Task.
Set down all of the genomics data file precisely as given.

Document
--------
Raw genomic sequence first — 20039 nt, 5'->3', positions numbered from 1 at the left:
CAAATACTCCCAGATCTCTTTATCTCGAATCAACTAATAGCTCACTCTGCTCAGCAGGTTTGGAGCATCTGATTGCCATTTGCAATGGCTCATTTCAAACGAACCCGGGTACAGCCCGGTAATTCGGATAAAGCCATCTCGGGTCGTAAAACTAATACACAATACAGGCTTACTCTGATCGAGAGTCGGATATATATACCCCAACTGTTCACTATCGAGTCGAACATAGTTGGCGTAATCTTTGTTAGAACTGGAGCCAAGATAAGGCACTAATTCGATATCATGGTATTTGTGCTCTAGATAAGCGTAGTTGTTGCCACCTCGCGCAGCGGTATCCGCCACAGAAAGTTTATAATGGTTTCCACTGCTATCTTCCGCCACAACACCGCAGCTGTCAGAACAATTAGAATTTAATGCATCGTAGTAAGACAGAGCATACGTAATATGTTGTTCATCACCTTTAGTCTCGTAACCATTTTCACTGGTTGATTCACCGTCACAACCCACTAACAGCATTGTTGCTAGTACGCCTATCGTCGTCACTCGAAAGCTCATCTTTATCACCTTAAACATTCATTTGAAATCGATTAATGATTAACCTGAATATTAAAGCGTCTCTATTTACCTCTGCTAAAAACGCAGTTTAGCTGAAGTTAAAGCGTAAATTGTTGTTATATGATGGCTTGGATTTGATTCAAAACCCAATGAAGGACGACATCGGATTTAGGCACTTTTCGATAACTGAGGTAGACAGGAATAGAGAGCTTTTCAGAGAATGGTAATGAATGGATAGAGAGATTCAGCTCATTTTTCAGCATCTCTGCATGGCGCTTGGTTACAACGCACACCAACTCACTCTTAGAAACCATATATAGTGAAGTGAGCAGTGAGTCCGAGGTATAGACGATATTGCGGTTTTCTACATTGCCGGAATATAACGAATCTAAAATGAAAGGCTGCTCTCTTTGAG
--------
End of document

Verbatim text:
Raw genomic sequence first — 20039 nt, 5'->3', positions numbered from 1 at the left:
CAAATACTCCCAGATCTCTTTATCTCGAATCAACTAATAGCTCACTCTGCTCAGCAGGTTTGGAGCATCTGATTGCCATTTGCAATGGCTCATTTCAAACGAACCCGGGTACAGCCCGGTAATTCGGATAAAGCCATCTCGGGTCGTAAAACTAATACACAATACAGGCTTACTCTGATCGAGAGTCGGATATATATACCCCAACTGTTCACTATCGAGTCGAACATAGTTGGCGTAATCTTTGTTAGAACTGGAGCCAAGATAAGGCACTAATTCGATATCATGGTATTTGTGCTCTAGATAAGCGTAGTTGTTGCCACCTCGCGCAGCGGTATCCGCCACAGAAAGTTTATAATGGTTTCCACTGCTATCTTCCGCCACAACACCGCAGCTGTCAGAACAATTAGAATTTAATGCATCGTAGTAAGACAGAGCATACGTAATATGTTGTTCATCACCTTTAGTCTCGTAACCATTTTCACTGGTTGATTCACCGTCACAACCCACTAACAGCATTGTTGCTAGTACGCCTATCGTCGTCACTCGAAAGCTCATCTTTATCACCTTAAACATTCATTTGAAATCGATTAATGATTAACCTGAATATTAAAGCGTCTCTATTTACCTCTGCTAAAAACGCAGTTTAGCTGAAGTTAAAGCGTAAATTGTTGTTATATGATGGCTTGGATTTGATTCAAAACCCAATGAAGGACGACATCGGATTTAGGCACTTTTCGATAACTGAGGTAGACAGGAATAGAGAGCTTTTCAGAGAATGGTAATGAATGGATAGAGAGATTCAGCTCATTTTTCAGCATCTCTGCATGGCGCTTGGTTACAACGCACACCAACTCACTCTTAGAAACCATATATAGTGAAGTGAGCAGTGAGTCCGAGGTATAGACGATATTGCGGTTTTCTACATTGCCGGAATATAACGAATCTAAAATGAAAGGCTGCTCTCTTTGAG